Sapolsky notes that an internal locus of control can be harmful when dealing with negative outcomes. Here are three tips to avoid feeling stressed by your perception of control over a situation:

  • Learn to move on: A sense of control can cause some people to obsess over their role in a negative outcome. When something bad happens, acknowledge what happened, reflect on what you can do differently next time, and then let it go.
  • Delegate tasks: People with an internal locus of control may find it hard to share responsibility, but doing so can help alleviate some of the stress when something bad happens.
  • Control what you can control: Make note of what you can and can’t control in a situation. This will help you realize that there are things you can’t control and that you simply have to accept them.

Exercise: Examine the Stress in Your Life and Brainstorm Coping Strategies 

We all feel stress, and we all deal with stress differently. Now that we’ve explained Sapolsky’s definition of an internal locus of control, let’s look at some stressors in your life and identify why they’re stressful and what you can do about them. 

  • Think of a psychological or social stressor that’s affected you in the past week. This can be a mild or severe stressor, like a major disagreement with a friend or just a tough day at work. Describe the stressful event or situation.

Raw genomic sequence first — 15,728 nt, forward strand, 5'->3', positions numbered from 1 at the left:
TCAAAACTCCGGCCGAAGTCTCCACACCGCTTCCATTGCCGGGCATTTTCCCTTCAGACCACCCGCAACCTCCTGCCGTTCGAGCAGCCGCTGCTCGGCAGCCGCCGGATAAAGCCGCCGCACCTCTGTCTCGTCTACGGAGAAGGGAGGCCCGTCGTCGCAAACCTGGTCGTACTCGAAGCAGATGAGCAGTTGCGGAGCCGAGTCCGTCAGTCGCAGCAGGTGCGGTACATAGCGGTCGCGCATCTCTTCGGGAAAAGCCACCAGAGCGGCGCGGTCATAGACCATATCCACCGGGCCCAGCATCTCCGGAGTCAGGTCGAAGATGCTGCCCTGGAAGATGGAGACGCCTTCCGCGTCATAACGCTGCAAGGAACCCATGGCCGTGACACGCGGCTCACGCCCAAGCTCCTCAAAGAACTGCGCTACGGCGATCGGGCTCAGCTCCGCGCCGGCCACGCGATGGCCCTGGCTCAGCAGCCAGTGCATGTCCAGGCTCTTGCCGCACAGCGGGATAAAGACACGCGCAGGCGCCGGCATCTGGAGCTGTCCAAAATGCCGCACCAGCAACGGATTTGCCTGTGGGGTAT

• Consider why this situation or event was psychologically stressful for you. Did you feel stressed because of a lack of predictability or internal locus of control over the situation? For example, an argument with a loved one might have felt stressful because you didn’t expect it or you weren’t sure how to handle it appropriately. Write down why you think your particular situation is stressful.
  • Write down how you coped with this stressful event. Did you displace your frustration on someone else? Did you try to drive it out of your mind with an activity you enjoy? Did you reach out to a friend or family member to talk about it? Or did you dwell on the situation and make it even more stressful for yourself? 
  • Consider how you might have handled the situation better. Applying some of the insight you’ve gained on stress and coping mechanisms, what do you think is the healthiest way you could have dealt with this particular stressor? How might you try to use this coping mechanism in the future?
How an Internal Locus of Control Reduces Chronic Stress

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  • The physical and mental harm chronic stress does to your body
  • The steps you can take to reduce stress in your life
  • Why you should make your life more predictable

Emily Kitazawa

Emily found her love of reading and writing at a young age, learning to enjoy these activities thanks to being taught them by her mom—Goodnight Moon will forever be a favorite. As a young adult, Emily graduated with her English degree, specializing in Creative Writing and TEFL (Teaching English as a Foreign Language), from the University of Central Florida. She later earned her master’s degree in Higher Education from Pennsylvania State University. Emily loves reading fiction, especially modern Japanese, historical, crime, and philosophical fiction. Her personal writing is inspired by observations of people and nature.